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Student Loan Overpayment: Could You Be Owed a Refund?

Money Saving Expert  www.gradragstoriches.co.uk

If you are a fan of MoneySavingExpert Martin Lewis, you will already have watched his ‘Big Briefing’ on student loan overpayments. If not, here is a summary.



Over one million students overpaid


Every year, over 2 million students graduate from university in the UK, and the majority start their working life with a student loan debt. A student who did a three-year course could have a student debt of around £50,000.


All student loans are repaid through payroll just like income tax, which means that once you are working, your employer will deduct the repayments from your salary before you get it. So the amount you receive in your bank account each month already has it removed.



As this is done automatically by the employer, most assume that it will be correct and all is well, but according to Martin Lewis:


In the last tax year alone, over ONE MILLION university leavers overpaid their student loans, according to our Freedom of Information (FOI) request. Yet reclaiming overpayments often only takes minutes.


There are four main reasons you might have overpaid your student loan. Here we take you through them, one by one.


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Wrong Student Loan Repayment Plan


The FOI data shows 165,000 students were on the wrong repayment plan in the 2022/23 financial year.


As shown in the table above, there are different repayment plans depending on when and where you studied. For example, if you started your course in England between 2012 – 2022 you should be on Plan 2, and start paying back your loan once earning more than £27,295 per annum.

If your employer wrongly assumed you were on Plan 1 (Government guidance is that if employers don't know what type of student loan you have, they should make Plan 1 deductions), this requires you to make higher repayments by default.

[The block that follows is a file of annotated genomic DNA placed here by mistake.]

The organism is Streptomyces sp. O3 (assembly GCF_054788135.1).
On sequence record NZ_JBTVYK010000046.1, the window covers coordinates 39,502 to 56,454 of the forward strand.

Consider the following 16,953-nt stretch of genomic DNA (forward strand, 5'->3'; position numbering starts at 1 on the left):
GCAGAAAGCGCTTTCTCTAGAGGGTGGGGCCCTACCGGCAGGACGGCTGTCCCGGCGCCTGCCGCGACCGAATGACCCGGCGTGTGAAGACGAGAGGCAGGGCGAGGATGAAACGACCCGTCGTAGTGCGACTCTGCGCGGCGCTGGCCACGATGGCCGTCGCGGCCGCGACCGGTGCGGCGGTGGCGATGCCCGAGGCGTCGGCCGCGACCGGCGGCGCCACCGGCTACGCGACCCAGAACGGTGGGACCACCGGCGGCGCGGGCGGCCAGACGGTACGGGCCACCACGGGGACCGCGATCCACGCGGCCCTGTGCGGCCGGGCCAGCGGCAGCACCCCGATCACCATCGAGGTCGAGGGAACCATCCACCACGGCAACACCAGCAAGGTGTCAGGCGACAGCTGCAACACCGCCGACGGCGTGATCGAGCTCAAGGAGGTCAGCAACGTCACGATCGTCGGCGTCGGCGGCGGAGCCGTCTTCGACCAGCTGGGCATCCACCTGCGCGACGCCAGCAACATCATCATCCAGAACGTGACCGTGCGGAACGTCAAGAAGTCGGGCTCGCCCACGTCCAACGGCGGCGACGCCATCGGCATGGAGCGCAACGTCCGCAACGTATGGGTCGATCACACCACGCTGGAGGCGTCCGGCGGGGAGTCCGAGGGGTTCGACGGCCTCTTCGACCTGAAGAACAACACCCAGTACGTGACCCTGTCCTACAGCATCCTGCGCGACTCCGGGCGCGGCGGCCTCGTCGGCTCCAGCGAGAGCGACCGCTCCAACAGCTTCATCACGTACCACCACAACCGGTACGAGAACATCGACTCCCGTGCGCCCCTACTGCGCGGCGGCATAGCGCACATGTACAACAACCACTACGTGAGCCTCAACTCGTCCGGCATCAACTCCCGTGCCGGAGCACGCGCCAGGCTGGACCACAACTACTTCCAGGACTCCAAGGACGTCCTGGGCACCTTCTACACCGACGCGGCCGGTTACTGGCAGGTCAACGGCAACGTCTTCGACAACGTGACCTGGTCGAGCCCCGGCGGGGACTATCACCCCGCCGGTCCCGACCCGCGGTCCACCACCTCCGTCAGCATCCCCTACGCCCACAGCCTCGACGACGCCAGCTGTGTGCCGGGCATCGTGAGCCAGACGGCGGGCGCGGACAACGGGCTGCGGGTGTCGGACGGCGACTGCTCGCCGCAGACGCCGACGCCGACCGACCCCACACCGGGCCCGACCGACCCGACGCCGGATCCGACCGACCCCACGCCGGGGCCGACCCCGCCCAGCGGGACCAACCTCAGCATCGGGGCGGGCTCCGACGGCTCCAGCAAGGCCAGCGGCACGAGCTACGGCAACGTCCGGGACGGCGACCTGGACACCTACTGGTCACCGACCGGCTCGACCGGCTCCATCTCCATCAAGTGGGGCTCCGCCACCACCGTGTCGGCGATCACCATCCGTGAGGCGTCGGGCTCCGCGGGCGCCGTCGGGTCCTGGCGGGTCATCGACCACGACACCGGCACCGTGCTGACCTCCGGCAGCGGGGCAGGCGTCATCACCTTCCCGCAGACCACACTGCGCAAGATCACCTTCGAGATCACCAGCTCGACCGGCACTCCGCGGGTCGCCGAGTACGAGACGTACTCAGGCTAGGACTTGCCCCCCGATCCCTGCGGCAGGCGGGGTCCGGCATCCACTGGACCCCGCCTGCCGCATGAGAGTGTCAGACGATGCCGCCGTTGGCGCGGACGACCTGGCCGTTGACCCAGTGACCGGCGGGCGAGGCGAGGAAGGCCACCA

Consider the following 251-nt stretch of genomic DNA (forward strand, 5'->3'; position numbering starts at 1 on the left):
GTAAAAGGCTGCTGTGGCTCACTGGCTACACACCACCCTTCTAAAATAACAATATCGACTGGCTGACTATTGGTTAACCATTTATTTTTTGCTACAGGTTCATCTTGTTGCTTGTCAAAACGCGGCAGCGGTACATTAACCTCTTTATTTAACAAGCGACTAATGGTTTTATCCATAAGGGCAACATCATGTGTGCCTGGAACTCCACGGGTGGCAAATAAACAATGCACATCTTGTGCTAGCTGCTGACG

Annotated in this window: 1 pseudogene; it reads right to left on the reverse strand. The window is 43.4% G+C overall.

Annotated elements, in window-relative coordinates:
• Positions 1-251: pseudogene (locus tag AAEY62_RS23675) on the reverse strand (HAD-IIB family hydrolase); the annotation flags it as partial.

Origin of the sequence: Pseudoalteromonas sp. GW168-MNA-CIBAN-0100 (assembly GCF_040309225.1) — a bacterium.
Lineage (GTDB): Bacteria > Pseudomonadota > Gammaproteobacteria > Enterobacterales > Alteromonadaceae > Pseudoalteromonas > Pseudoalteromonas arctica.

For example, if you earn £30k and are put on plan 1 instead of plan 2, you will be paying £476 too much.


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Repayments Made Despite Not Earning Enough


The FOI data shows that in 2022/23, 833,000 repaid their loan, despite not meeting the minimum earnings threshold.


You should not start repaying your student loan until you earn above a specific annual threshold; for Plan 2 that is £27,295.


However, repayments are taken from payroll monthly, so if your earnings vary throughout the year, one month you could earn over the threshold and have deductions made even though your total annual income remains under the threshold.


This could happen if you only work for part of the year; take on extra shifts; move to a higher or lower paid role; earn a bonus that puts you over the threshold for that month only; or go on leave for part of the year.


Money Deducted After Fully Repaid


The FOI data shows that in 2022/23, 57,000 students had deductions taken after the loan was fully paid.


HMRC should pay you back this money automatically, but it takes time. If you need the money now or think HMRC might have forgotten to refund you automatically, you can reclaim it manually.


The Student Loans Company (SLC) now receives weekly data from HM Revenue & Customs, with an update on how much you have paid towards your student loan. To help avoid overpaying once you have paid off your loan, the SLC now lets you make your last two years of repayments via direct debit.


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Started Repaying the Loan too Early


The FOI data shows that in 20222/23, 39,000 students were affected.

If you started your course from 1998 onwards, you should not start repaying your loan until the April after you finished your studies, regardless of how much you earned after leaving.


For example, if you graduated in June 2022 you should not pay anything back until April 2023.


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How to Reclaim


If you believe you have made payments despite not meeting the minimum earnings threshold (i.e. Big Reason 2 - 833,000 in 2022/23), first check if you are due a refund by logging into your online account, then fill out the online refund request form.


You will need your customer reference number, national insurance number and date of birth, and say which tax year you are claiming for.


For all other refund reasons you can call on 0300 100 0611 (Wales 0300 100 0370 and +44 141 243 3660 from overseas) to get your refund processed. Before ringing, dig out any old payslips, your payroll number, and/or your PAYE reference number.


There are no restrictions on how far back you can claim, even if you overpaid years ago.



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